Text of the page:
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food / travel

Forty Years Later, 2022 Is Set To Be Another Bordeaux Vintage For The Ages

Forty years since 1982, a mythical vintage of outstanding quality, the 2022 vintage, promises to be the new model for Bordeaux wine-growers after its first taste test, says French daily Les Echos.

Image of two men harvesting grapes in a vineyard.

Men harvesting grapes in a vineyard.

Jean-Michel Brouard, Jean-Francis Pécresse

BORDEAUX — If the year 2022 was a great vintage for Bordeaux, could it be the best since 1982? In spite of a warming climate, vineyards in the region have been resilient. This year’s wines present an excellent balance between concentration and freshness.

Still, the year was not all smooth sailing for winegrowers, who were plagued by spring frosts, hailstorms and droughts that lasted all throughout the growing season. This was paired with abundant sunshine and particularly high temperatures. The vines were confronted with three major heat waves, which began in mid-June, and allowed them to adapt and show persistence in the face of the year's other extreme weather events.

The approach of the harvest — one of the earliest ever observed — brought calmer conditions, making it possible to obtain optimal maturities. But the harvested grapes were small and concentrated, explaining the below-average volumes (4.11 million hectoliters) winegrowers have been reaping for the third consecutive year.

Power and delicacy ​

The successes were brought about by Bordeaux's calcareous soils, which allowed the plants to avoid succumbing to water stress. Soil work, now more widely implemented in the vineyard, has also been decisive in maintaining the balance of the grapes. The richness of the juice and the intensity of their color is the force behind a delicate infusion of grapes in the wine. Ultimately, the year's Bordeaux reds possess a depth and smoothness that proves to be particularly digestible and fresh. Thanks to their acidity levels, the whites combine a concentrated flavor with palpable tension.

Image of \u200bpeople harvesting grapes in a vineyard in the French Bordeaux region.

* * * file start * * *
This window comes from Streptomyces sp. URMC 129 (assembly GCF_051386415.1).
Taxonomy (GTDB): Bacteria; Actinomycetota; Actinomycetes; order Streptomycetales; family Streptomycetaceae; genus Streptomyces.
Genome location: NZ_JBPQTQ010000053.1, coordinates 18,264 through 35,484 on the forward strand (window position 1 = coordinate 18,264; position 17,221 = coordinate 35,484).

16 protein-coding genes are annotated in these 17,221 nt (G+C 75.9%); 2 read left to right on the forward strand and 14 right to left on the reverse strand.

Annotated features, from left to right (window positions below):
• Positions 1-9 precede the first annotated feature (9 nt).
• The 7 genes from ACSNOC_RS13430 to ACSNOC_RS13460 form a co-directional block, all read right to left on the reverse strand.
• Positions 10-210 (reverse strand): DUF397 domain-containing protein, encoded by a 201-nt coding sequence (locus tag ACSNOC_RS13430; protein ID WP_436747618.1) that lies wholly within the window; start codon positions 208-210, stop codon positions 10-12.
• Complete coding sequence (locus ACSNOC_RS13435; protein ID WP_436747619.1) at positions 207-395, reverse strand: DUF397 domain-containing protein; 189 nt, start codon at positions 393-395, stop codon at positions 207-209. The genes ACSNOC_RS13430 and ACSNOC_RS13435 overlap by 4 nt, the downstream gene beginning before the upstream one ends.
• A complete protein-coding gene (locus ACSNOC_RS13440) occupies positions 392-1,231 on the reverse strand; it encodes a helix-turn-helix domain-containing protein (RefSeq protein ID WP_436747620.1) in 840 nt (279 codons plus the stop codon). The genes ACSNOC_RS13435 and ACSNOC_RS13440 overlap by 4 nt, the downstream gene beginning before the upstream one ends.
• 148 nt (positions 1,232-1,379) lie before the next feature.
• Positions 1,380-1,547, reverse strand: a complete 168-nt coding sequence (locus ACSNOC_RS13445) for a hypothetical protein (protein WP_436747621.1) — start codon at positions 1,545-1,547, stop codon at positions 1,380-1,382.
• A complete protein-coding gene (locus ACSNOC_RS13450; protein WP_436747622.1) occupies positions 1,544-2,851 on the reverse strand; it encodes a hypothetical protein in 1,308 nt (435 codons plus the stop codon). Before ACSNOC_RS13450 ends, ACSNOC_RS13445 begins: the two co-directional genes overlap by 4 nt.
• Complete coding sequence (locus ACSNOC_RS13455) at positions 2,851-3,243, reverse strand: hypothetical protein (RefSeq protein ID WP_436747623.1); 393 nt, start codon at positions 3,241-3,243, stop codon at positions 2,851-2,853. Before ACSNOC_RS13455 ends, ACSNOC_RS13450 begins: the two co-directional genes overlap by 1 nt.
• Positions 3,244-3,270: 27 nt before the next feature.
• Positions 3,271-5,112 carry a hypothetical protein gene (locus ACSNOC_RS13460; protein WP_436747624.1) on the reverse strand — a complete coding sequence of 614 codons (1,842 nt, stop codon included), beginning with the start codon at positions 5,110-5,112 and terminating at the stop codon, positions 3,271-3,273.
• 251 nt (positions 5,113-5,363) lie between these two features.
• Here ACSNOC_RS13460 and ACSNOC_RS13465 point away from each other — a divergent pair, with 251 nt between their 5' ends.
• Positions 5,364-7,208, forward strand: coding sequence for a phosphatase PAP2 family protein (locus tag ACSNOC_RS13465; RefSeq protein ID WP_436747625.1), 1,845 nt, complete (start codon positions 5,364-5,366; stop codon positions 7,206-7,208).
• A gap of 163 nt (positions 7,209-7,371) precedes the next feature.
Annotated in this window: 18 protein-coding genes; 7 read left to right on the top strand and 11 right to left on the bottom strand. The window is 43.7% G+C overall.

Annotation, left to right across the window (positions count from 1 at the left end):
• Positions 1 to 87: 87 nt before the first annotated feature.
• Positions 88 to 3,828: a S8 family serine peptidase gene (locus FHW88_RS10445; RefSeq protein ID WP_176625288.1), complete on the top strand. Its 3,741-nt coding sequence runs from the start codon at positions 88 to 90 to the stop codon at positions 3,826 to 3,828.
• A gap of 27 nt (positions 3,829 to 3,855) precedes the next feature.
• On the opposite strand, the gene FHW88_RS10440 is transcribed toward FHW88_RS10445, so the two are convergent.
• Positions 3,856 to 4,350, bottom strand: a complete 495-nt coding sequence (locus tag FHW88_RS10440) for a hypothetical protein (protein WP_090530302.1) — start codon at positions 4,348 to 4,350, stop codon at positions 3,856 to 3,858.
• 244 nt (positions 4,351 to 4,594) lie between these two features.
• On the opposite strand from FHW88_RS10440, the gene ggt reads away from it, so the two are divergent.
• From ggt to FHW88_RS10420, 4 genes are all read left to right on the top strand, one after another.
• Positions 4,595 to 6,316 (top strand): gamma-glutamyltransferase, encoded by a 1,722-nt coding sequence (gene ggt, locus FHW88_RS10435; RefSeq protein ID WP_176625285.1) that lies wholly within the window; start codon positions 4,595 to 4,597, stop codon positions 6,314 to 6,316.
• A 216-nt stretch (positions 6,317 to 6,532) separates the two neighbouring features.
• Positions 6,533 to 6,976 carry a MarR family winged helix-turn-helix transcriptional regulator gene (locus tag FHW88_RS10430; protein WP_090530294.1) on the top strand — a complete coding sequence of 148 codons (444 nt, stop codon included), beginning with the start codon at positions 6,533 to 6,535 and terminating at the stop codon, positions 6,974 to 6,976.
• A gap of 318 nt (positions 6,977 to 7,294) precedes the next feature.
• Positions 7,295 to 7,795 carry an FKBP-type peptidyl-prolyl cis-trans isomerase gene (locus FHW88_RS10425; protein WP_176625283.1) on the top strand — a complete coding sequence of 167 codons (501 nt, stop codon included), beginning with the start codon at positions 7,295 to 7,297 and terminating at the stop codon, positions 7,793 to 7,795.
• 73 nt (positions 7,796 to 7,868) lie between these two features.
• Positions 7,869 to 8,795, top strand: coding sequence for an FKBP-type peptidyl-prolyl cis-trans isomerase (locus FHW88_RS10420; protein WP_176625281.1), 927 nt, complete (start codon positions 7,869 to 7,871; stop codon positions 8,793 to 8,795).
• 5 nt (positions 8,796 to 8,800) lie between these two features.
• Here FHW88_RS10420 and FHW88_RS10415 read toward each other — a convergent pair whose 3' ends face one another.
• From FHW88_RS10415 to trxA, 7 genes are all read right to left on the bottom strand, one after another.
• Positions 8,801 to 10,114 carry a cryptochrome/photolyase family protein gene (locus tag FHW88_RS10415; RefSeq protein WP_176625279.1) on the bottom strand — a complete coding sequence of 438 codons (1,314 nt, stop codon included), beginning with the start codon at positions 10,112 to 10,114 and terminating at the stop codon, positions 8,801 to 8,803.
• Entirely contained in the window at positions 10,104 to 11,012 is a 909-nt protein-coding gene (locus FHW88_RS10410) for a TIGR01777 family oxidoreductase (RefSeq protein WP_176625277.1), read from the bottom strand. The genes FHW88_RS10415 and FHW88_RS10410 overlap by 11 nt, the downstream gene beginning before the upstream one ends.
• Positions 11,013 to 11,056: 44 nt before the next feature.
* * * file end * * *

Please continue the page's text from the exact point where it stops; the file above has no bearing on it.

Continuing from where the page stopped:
People harvesting grapes in a vineyard in the French Bordeaux region.

Blaye Côtes de Bordeaux

In short, the iDealWine rating: 

Marquis D’Angerville. Meticulous work in the vineyards is one of the keys to the success of the Marquis d'Angerville estate, whose reputation is long-established, driven by the vision of Jacques d'Angerville (the father of the current owner). The vines are carefully selected, the yields reduced and microbial life favored. It's not surprising to see its wines shine at auction, like the Volnay Premier Cru Clos des Ducs — the estate's monopoly — a 2018 magnum of which fetched €397 on iDealwine.com in February.

Cuvée Nicolas François 2008, champagne Billecart-Salmon. A testament to the time it took, the new opus of this top-of-the-range cuvée was revealed after more than twelve years of aging in the cellar. Coming mainly from the most famous great vintages, this racy blend of pinot noir (60%) and chardonnay (40%) dosed at 2.9 g/l reveals great complexity, depth and rigidity. Citrus fruits, figs, almonds, white flowers and light toasted hints from a share of barrel aging (17%) make up a marvelous bouquet. A wine of incredible youth which promises a long life. Price: €170.

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The Unsustainable Future Of Fish Farming — On Vivid Display In Turkish Waters

Currently, 60% of Turkey's fish currently comes from cultivation, also known as fish farming, compared to just 10% two decades ago. The short-sightedness of this shift risks eliminating fishing output from both the farms and the open seas along Turkey's 5,200 miles of coastline.

Photograph of two fishermen throwing a net into the Tigris river in Turkey.

Traditional fishermen on the Tigris river, Turkey.

Dûrzan Cîrano/Wikimeidia
İrfan Donat

ISTANBUL — Turkey's annual fish production includes 515,000 tons from cultivation and 335,000 tons came from fishing in open waters. In other words, 60% of Turkey's fish currently comes from cultivation, also known as fish farming.

It's a radical shift from just 20 years ago when some 600,000 tons, or 90% of the total output, came from fishing. Now, researchers are warning the current system dominated by fish farming is ultimately unsustainable in the country with 8,333 kilometers (5,177 miles) long.

Professor Mustafa Sarı from the Maritime Studies Faculty of Bandırma 17 Eylül University believes urgent action is needed: “Why were we getting 600,000 tons of fish from the seas in the 2000’s and only 300,000 now? Where did the other 300,000 tons of fish go?”

Professor Sarı is challenging the argument from certain sectors of the industry that cultivation is the more sustainable approach. “Now we are feeding the fish that we cultivate at the farms with the fish that we catch from nature," he explained. "The fish types that we cultivate at the farms are sea bass, sea bram, trout and salmon, which are fed with artificial feed produced at fish-feed factories. All of these fish-feeds must have a significant amount of fish flour and fish oil in them.”

That fish flour and fish oil inevitably must come from the sea. "We have to get them from natural sources. We need to catch 5.7 kilogram of fish from the seas in order to cultivate a sea bream of 1 kg," Sarı said. "Therefore, we are feeding the fish to the fish. We cannot cultivate fish at the farms if the fish in nature becomes extinct. The natural fish need to be protected. The consequences would be severe if the current policy is continued.”

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